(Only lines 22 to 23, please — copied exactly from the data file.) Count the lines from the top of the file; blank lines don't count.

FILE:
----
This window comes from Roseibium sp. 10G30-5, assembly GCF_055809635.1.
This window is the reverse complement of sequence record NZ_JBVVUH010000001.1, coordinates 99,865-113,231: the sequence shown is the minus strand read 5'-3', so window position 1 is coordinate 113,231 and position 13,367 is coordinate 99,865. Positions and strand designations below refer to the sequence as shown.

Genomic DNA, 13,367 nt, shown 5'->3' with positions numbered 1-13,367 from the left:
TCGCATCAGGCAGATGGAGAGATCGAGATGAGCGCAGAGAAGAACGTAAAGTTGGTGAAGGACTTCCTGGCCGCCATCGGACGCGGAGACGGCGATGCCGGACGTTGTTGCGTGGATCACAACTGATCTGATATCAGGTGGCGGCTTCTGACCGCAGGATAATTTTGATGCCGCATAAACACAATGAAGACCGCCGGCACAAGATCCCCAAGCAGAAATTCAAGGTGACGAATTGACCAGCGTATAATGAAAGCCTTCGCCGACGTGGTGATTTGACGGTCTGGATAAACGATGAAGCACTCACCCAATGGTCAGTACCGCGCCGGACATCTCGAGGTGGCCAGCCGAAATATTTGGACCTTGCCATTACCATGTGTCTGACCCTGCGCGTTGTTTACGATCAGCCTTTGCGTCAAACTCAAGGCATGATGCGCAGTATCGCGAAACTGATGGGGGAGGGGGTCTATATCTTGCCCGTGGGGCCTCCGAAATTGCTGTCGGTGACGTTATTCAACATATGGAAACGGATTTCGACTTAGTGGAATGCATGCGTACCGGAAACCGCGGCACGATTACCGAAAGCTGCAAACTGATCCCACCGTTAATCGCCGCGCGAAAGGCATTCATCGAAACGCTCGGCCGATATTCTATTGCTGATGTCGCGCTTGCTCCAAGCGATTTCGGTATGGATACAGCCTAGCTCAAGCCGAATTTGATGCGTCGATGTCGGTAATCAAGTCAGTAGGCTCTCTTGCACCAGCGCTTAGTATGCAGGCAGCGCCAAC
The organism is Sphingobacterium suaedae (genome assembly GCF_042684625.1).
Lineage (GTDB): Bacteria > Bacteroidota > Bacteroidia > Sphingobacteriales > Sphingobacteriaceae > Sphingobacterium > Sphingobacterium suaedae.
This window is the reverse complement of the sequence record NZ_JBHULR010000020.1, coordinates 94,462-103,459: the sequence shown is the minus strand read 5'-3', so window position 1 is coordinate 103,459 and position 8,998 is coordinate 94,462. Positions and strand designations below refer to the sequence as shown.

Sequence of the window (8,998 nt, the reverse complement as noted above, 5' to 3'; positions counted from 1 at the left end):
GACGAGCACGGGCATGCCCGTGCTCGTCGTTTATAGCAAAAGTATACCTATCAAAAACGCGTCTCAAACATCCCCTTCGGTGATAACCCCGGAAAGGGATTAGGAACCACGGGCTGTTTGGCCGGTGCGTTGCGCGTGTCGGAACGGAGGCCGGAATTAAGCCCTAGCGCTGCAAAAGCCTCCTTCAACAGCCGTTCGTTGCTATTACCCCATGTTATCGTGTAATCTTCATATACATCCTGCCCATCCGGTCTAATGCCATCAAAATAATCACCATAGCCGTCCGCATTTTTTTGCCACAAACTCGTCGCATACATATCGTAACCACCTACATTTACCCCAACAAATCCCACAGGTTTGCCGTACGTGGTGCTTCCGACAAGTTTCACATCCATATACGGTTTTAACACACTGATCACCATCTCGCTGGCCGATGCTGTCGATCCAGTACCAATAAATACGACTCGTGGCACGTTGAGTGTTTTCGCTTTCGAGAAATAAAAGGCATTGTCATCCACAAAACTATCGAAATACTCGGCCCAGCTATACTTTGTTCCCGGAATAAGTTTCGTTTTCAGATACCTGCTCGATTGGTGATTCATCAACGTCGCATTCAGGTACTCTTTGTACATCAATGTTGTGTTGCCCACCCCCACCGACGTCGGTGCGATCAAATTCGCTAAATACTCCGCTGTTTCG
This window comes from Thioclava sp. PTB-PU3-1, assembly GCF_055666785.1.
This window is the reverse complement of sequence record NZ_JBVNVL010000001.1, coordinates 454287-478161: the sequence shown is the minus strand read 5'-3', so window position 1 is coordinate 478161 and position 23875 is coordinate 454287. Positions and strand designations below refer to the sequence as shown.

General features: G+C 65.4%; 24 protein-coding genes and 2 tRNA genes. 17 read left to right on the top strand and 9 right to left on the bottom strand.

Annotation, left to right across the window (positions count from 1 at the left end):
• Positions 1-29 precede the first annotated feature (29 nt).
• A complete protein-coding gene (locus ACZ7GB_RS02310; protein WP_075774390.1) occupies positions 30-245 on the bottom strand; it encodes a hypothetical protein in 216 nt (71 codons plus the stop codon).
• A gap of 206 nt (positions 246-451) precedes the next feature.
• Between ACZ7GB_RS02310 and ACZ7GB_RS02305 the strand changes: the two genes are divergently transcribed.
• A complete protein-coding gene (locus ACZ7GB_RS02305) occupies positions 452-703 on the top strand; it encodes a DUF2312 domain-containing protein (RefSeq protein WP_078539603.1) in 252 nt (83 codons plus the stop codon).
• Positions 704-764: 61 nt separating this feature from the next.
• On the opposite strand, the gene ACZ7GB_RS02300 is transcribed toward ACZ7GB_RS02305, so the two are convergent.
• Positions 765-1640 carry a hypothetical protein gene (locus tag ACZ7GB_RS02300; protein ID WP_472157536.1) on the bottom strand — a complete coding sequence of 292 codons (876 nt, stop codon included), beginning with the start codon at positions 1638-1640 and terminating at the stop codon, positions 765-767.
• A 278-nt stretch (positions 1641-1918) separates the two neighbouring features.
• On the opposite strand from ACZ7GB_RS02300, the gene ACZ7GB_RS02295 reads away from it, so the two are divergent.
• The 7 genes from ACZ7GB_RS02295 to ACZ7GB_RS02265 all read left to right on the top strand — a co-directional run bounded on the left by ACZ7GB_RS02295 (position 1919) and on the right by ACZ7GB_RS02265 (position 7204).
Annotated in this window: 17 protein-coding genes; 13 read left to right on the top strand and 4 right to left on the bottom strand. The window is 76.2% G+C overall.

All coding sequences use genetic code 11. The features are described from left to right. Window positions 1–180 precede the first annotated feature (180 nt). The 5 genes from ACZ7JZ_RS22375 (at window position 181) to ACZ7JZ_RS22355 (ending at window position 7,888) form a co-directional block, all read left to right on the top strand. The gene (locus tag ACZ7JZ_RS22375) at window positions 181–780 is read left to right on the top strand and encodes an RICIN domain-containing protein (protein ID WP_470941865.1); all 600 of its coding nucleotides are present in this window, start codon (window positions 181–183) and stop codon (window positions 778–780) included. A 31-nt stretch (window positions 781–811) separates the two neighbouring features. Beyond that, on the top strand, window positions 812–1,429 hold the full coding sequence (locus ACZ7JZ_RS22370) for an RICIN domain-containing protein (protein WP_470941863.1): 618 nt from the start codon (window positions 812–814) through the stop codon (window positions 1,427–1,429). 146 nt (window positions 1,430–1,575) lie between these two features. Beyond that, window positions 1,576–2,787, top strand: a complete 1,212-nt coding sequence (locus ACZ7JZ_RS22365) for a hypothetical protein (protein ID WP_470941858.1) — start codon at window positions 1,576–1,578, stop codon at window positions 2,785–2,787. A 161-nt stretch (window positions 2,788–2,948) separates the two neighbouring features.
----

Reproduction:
• A 278-nt stretch (positions 1641-1918) separates the two neighbouring features.
• On the opposite strand from ACZ7GB_RS02300, the gene ACZ7GB_RS02295 reads away from it, so the two are divergent.